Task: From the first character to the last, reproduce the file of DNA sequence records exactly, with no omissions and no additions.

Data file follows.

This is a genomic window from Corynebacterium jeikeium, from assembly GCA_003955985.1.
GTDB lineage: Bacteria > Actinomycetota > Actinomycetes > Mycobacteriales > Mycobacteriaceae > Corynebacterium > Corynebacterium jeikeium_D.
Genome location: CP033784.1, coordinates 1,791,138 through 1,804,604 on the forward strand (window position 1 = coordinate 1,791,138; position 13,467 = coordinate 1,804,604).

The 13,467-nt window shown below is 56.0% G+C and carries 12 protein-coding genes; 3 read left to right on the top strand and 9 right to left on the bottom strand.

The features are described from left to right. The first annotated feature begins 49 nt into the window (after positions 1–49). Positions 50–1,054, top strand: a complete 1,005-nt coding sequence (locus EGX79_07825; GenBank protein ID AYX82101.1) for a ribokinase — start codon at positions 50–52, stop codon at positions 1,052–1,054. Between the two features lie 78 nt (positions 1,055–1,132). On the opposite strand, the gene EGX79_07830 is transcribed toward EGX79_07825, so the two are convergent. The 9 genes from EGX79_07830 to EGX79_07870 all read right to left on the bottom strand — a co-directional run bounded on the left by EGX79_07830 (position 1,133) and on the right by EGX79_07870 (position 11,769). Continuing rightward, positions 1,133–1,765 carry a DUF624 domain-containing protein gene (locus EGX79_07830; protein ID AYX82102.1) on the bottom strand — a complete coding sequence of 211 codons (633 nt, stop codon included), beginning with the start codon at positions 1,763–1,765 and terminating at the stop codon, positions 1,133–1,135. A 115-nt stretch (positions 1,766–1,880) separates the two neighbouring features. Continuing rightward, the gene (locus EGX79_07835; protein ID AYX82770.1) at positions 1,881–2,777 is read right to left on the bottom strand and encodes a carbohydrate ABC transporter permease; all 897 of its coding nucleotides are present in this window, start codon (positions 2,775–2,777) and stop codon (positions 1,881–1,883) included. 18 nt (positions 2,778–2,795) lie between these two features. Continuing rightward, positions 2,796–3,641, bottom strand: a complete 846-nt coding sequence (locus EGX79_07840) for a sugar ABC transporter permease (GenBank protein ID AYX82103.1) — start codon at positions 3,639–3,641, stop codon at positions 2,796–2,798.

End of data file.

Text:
This is a genomic window from Corynebacterium jeikeium, from assembly GCA_003955985.1.
GTDB lineage: Bacteria > Actinomycetota > Actinomycetes > Mycobacteriales > Mycobacteriaceae > Corynebacterium > Corynebacterium jeikeium_D.
Genome location: CP033784.1, coordinates 1,791,138 through 1,804,604 on the forward strand (window position 1 = coordinate 1,791,138; position 13,467 = coordinate 1,804,604).

The 13,467-nt window shown below is 56.0% G+C and carries 12 protein-coding genes; 3 read left to right on the top strand and 9 right to left on the bottom strand.

The features are described from left to right. The first annotated feature begins 49 nt into the window (after positions 1–49). Positions 50–1,054, top strand: a complete 1,005-nt coding sequence (locus EGX79_07825; GenBank protein ID AYX82101.1) for a ribokinase — start codon at positions 50–52, stop codon at positions 1,052–1,054. Between the two features lie 78 nt (positions 1,055–1,132). On the opposite strand, the gene EGX79_07830 is transcribed toward EGX79_07825, so the two are convergent. The 9 genes from EGX79_07830 to EGX79_07870 all read right to left on the bottom strand — a co-directional run bounded on the left by EGX79_07830 (position 1,133) and on the right by EGX79_07870 (position 11,769). Continuing rightward, positions 1,133–1,765 carry a DUF624 domain-containing protein gene (locus EGX79_07830; protein ID AYX82102.1) on the bottom strand — a complete coding sequence of 211 codons (633 nt, stop codon included), beginning with the start codon at positions 1,763–1,765 and terminating at the stop codon, positions 1,133–1,135. A 115-nt stretch (positions 1,766–1,880) separates the two neighbouring features. Continuing rightward, the gene (locus EGX79_07835; protein ID AYX82770.1) at positions 1,881–2,777 is read right to left on the bottom strand and encodes a carbohydrate ABC transporter permease; all 897 of its coding nucleotides are present in this window, start codon (positions 2,775–2,777) and stop codon (positions 1,881–1,883) included. 18 nt (positions 2,778–2,795) lie between these two features. Continuing rightward, positions 2,796–3,641, bottom strand: a complete 846-nt coding sequence (locus EGX79_07840) for a sugar ABC transporter permease (GenBank protein ID AYX82103.1) — start codon at positions 3,639–3,641, stop codon at positions 2,796–2,798.